Wayne Sayles' recently blogged criticism of Nathan Elkins 2009 AIA panel on Contextual Numismatics in response to Elkin's call for papers on Contextual Numismatics.
Wayne has never heard of 'Contextual Numismatics', and neither has Google (regular or Book Search).
I also couldn't find anything on 'contextual numismatics' but given that this is an AIA conference I assume the phrase means applying the principals of contextual archaeology to numismatics. 'Contextual Archaeology' gets 2700 Google web hits and more importantly 306 hits on Google Book Search.
A History of Archaeological Thought by Bruce G. Trigger explains (p. 348) that Ian Hodder's contextual archaeology is a challenge to processual archaeology. “Basic to contextualism is Hodder's enthographically well-documented claim that material culture is not merely a reflection of ecological adaption or sociopolitical organization but also an active element in group relations that can be used to disguise as well as reflect social relations.”
Ian Hodder himself says (Reading the Past: Current Approaches to Interpretation in Archaeology, p. 156) “New developments in Marxist-influenced archaeology and social theory have lead to a more complete discussion of the role of agency in society, and a consideration of embodiment helps us understand how agents experience the world and hose they are formed as subjects in the world.”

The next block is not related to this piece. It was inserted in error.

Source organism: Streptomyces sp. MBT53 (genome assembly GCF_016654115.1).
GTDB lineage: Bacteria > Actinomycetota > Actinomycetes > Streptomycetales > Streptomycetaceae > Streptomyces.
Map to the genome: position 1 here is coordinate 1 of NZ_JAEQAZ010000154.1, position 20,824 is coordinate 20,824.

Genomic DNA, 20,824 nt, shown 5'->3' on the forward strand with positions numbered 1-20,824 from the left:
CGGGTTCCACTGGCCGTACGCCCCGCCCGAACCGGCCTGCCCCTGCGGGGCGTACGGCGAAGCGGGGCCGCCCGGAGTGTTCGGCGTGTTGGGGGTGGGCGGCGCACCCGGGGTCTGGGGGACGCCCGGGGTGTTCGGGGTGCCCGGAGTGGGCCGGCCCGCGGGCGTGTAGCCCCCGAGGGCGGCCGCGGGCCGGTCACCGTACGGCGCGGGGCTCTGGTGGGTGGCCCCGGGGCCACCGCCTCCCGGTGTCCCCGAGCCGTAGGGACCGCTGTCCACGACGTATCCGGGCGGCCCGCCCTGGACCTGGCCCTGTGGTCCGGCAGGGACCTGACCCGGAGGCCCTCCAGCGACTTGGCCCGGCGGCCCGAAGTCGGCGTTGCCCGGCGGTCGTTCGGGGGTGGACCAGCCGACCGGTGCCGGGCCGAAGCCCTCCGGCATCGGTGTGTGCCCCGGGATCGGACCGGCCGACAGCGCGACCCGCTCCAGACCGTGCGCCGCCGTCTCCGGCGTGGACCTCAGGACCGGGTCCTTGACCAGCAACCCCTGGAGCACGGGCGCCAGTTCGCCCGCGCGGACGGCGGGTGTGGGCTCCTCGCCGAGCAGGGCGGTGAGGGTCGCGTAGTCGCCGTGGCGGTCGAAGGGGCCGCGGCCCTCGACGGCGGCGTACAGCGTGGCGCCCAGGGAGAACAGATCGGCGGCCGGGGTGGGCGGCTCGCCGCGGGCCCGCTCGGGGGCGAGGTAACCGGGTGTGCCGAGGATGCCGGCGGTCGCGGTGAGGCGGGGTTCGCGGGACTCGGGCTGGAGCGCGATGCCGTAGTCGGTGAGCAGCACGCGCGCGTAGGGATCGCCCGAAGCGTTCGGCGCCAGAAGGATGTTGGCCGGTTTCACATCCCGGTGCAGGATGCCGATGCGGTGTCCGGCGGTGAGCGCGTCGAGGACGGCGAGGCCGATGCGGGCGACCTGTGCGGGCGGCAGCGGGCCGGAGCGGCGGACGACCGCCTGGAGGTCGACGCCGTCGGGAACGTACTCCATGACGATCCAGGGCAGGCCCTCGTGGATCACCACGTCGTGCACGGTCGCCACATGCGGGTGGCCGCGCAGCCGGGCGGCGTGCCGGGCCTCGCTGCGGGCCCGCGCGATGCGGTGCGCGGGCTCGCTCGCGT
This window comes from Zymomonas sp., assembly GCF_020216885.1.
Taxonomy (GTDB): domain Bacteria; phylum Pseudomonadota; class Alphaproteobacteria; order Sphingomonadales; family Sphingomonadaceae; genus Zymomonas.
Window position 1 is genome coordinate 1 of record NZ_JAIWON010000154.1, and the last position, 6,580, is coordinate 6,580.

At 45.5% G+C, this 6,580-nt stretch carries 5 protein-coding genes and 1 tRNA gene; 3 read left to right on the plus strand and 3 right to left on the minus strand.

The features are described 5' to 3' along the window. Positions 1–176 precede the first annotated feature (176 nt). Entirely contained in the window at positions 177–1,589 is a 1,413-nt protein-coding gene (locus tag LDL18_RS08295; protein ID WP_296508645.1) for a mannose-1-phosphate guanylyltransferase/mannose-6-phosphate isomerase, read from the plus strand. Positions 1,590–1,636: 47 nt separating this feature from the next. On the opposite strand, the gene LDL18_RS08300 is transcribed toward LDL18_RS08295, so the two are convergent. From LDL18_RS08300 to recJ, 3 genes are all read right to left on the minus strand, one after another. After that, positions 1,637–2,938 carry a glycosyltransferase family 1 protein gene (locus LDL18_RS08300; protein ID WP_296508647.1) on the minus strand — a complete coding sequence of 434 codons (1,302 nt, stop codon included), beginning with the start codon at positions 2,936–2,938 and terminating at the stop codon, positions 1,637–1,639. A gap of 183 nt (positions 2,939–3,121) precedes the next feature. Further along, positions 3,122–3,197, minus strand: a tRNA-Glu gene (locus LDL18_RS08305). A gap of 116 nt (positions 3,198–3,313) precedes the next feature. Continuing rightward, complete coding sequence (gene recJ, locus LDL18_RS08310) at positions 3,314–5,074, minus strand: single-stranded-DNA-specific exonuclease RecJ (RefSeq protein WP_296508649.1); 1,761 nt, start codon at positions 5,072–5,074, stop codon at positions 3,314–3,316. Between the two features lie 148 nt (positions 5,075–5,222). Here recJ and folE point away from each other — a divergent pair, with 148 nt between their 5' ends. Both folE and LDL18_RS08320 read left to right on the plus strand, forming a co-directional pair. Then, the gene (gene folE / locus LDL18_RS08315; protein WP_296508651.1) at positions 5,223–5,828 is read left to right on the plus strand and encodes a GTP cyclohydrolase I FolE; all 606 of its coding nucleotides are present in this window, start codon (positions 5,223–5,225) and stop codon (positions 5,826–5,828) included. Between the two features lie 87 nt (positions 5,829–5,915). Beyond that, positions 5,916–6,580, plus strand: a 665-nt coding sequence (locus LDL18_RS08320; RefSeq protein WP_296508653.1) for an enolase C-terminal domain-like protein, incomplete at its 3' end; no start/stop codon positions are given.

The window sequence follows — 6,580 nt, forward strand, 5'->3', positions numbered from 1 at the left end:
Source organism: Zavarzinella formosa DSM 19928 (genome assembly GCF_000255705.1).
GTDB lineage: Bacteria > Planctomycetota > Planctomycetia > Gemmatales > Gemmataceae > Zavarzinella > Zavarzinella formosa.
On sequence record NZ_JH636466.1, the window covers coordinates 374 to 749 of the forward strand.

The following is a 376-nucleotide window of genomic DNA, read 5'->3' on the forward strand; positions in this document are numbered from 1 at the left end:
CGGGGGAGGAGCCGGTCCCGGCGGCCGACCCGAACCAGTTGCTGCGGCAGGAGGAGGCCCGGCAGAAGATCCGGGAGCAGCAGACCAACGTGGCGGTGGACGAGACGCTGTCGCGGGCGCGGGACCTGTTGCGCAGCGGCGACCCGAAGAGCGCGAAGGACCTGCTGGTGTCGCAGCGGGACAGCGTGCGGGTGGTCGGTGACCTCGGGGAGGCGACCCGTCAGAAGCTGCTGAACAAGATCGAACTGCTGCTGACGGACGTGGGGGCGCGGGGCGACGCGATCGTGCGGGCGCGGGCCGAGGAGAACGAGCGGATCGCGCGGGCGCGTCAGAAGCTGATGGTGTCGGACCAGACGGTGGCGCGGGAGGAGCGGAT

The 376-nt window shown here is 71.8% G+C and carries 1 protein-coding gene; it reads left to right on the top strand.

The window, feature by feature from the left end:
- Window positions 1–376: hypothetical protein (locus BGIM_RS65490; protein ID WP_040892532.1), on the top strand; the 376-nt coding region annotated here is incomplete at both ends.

As an outsider I can't make much of that!
Elkins seems to be bringing a message to archaeologists that coins should be studied as more than art objects or datable material objects. He wants to discuss what the ancients were consciously and unconsciously thinking about coins, using the genre techniques of anthropology, psychology, sociology, and maybe literary criticism.
Some numismatists study coins this way. For example, I've been thinking a lot lately about why many Greek cities used Medusa, a hideous monster, on their coinage. A search for 'propaganda' in the ANS library catalog gives 321 hits, mostly papers speculating on the meanings of images on ancient coinage. It is reasonable to want to gather cultural speculations on coins under an academic umbrella and encourage students to make it their field.
I think it would be great if anthropologists and psychologists started writing books on numismatic iconography (both ancient and modern.)
Elkin's use of the phrase 'critical study', and the highly academic vocabulary of the Call For Papers suggest he wants to encourage authors from the humanities. I wish Contextual Numismatics success as a sub-field but hope that its adherents encourage a style of writing accessible to numismatists and undergraduates. I find the language used by literary folks hard to understand. The stuff I read on Contextual Archaeology this morning called to mind a famous somewhat-satirical essay How to Deconstruct Almost Anything by Chip Morningstar. Morningstar makes the point that academics in the humanities write for each other, not for general audiences.
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